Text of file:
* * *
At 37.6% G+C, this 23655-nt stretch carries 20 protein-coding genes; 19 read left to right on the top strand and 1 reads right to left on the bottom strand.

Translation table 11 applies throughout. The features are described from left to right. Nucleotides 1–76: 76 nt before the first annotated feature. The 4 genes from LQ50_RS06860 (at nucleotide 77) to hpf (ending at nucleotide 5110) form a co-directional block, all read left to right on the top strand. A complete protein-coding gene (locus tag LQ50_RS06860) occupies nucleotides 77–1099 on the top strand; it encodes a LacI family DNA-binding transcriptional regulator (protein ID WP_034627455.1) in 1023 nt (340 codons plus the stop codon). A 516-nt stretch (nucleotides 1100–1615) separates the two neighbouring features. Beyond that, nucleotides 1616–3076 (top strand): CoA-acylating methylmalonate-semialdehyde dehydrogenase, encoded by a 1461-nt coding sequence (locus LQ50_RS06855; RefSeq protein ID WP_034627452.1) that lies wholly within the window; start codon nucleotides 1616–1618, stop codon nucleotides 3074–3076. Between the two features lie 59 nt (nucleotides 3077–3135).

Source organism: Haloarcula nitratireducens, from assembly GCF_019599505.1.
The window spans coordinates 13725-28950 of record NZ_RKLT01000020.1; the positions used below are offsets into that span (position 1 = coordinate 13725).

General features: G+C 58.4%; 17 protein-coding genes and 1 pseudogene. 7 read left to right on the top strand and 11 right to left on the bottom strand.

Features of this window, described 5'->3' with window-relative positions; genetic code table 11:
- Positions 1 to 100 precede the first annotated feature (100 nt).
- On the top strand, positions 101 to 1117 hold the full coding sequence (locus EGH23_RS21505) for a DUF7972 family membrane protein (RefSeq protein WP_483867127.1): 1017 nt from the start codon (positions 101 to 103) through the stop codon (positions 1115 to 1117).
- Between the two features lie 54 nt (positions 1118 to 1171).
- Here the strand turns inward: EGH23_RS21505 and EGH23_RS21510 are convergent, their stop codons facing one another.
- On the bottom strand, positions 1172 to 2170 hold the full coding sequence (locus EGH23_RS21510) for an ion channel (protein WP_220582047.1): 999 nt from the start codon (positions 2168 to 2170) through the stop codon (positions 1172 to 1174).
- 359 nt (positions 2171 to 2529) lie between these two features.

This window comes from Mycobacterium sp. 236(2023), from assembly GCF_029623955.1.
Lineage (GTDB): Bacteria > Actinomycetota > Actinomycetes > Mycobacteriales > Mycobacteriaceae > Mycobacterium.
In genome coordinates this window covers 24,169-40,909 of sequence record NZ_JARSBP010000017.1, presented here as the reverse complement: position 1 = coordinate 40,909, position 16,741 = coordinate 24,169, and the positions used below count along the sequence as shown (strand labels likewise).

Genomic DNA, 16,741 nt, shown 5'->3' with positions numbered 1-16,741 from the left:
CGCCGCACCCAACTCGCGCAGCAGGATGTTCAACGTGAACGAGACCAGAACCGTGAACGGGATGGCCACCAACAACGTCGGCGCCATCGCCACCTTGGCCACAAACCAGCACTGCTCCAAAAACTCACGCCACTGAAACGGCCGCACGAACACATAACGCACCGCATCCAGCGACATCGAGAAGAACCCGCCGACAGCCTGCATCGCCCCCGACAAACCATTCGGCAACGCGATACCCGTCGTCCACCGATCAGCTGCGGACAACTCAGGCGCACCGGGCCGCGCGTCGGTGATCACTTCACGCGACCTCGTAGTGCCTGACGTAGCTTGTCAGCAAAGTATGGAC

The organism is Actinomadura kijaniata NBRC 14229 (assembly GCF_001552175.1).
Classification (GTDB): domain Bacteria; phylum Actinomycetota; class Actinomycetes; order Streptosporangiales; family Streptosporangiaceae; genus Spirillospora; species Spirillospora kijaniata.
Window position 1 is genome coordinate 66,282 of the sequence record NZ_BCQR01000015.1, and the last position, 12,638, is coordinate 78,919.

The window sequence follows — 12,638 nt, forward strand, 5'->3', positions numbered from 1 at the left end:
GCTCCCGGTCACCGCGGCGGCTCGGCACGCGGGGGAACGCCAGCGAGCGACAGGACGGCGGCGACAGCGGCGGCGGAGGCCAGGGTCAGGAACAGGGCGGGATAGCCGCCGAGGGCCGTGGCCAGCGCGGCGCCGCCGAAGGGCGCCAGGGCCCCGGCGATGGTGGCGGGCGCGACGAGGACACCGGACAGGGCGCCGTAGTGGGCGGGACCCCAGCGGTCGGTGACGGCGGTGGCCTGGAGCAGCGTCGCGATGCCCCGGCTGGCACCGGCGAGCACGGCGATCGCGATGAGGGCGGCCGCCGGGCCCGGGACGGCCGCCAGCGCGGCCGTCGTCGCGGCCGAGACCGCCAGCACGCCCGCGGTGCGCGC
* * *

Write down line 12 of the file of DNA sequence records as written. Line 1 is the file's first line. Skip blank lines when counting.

- 359 nt (positions 2171 to 2529) lie between these two features.